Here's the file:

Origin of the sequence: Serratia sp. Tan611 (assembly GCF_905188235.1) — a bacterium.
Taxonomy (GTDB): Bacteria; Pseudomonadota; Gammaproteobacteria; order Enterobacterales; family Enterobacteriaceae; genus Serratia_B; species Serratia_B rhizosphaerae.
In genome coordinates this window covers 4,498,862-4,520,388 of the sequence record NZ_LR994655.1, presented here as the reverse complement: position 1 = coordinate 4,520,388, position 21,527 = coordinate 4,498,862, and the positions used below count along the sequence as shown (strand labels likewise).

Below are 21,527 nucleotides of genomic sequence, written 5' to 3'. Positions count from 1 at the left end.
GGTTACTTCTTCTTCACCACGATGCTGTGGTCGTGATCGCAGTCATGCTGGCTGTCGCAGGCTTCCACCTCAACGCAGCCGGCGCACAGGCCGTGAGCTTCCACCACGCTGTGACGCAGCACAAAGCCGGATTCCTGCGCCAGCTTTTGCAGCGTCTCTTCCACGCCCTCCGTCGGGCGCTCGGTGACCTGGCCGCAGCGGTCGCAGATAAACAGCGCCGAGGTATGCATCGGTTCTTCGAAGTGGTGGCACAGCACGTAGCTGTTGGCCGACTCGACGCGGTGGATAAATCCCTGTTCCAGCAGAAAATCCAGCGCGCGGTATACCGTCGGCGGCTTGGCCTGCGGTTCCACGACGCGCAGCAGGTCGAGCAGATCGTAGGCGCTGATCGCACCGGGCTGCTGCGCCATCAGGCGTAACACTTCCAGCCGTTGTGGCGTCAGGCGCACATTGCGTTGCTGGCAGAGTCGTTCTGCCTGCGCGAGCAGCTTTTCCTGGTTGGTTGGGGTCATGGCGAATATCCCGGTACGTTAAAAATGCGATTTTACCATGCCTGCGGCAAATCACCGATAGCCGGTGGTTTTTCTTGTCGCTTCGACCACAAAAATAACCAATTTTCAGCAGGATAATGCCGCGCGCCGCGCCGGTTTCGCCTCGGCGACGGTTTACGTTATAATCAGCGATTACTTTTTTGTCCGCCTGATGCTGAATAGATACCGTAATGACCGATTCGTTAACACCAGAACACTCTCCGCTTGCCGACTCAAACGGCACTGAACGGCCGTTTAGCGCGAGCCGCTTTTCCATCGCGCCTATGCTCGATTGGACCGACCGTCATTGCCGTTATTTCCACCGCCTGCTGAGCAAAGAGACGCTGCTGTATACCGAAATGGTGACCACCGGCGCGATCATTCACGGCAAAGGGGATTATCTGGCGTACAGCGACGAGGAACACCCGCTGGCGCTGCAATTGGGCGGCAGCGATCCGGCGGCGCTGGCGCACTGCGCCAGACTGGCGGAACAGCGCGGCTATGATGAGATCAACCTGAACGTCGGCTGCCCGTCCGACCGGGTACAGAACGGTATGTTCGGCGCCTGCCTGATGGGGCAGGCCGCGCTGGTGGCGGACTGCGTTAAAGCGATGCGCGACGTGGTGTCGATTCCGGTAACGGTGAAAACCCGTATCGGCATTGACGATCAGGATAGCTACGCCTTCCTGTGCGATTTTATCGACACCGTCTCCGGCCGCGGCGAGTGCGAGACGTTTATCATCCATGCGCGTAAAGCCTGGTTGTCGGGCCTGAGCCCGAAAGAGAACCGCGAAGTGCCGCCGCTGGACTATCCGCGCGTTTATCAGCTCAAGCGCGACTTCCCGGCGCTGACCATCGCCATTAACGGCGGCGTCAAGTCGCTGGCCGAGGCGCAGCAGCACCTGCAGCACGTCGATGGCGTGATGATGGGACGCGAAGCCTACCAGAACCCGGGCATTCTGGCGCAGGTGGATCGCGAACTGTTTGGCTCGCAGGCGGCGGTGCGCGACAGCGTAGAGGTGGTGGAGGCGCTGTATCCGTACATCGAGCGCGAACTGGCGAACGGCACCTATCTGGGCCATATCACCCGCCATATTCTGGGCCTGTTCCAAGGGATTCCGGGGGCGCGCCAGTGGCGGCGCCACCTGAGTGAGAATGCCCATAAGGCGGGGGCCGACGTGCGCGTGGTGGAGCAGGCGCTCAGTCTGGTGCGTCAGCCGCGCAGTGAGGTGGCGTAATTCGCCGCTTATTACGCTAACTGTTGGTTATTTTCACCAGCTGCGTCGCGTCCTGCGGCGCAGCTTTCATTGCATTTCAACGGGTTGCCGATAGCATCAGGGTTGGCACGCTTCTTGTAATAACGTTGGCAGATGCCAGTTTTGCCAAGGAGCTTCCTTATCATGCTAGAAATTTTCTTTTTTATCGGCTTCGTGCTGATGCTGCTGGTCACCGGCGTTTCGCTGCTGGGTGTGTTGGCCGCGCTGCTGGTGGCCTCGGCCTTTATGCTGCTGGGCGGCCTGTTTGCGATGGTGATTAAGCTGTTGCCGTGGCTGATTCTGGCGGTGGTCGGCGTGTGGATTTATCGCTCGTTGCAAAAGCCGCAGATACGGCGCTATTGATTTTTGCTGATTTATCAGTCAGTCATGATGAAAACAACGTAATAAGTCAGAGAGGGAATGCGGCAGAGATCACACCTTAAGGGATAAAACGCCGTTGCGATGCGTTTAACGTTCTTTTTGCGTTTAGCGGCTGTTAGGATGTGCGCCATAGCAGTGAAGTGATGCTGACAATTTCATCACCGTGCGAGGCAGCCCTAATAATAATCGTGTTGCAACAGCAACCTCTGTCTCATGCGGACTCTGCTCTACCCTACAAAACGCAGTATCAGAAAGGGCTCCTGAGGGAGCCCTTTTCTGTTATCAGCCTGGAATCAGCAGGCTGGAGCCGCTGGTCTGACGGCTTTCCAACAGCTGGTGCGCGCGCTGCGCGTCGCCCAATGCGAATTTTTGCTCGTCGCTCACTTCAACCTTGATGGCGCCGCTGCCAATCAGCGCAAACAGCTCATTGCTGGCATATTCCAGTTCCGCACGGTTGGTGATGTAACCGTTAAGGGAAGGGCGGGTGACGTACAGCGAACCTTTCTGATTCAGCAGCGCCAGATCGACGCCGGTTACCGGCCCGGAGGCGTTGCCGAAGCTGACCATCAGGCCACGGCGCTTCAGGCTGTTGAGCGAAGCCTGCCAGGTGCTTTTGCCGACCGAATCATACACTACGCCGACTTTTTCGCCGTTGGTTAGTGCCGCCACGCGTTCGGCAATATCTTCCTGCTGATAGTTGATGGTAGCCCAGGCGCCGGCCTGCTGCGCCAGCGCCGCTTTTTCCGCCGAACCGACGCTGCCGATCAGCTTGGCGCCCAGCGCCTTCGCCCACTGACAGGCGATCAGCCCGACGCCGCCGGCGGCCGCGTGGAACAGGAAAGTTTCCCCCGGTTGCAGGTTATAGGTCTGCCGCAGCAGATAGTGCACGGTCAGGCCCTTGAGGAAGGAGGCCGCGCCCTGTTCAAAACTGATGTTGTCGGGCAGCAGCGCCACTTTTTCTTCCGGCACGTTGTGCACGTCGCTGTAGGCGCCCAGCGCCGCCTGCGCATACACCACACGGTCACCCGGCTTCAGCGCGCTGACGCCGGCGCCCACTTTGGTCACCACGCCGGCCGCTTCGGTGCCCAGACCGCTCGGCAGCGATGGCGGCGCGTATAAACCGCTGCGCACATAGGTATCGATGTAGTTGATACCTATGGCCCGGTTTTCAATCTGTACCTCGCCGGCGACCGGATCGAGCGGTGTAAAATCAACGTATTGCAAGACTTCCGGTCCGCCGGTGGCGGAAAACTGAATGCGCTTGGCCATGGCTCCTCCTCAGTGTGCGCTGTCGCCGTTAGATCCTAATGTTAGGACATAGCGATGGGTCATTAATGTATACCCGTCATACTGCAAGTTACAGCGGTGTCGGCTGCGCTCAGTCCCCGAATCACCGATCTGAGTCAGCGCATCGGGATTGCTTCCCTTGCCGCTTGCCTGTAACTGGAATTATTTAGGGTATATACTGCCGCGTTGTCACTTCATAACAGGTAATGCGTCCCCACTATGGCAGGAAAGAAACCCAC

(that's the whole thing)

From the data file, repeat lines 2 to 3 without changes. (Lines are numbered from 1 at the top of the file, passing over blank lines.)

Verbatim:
Taxonomy (GTDB): Bacteria; Pseudomonadota; Gammaproteobacteria; order Enterobacterales; family Enterobacteriaceae; genus Serratia_B; species Serratia_B rhizosphaerae.
In genome coordinates this window covers 4,498,862-4,520,388 of the sequence record NZ_LR994655.1, presented here as the reverse complement: position 1 = coordinate 4,520,388, position 21,527 = coordinate 4,498,862, and the positions used below count along the sequence as shown (strand labels likewise).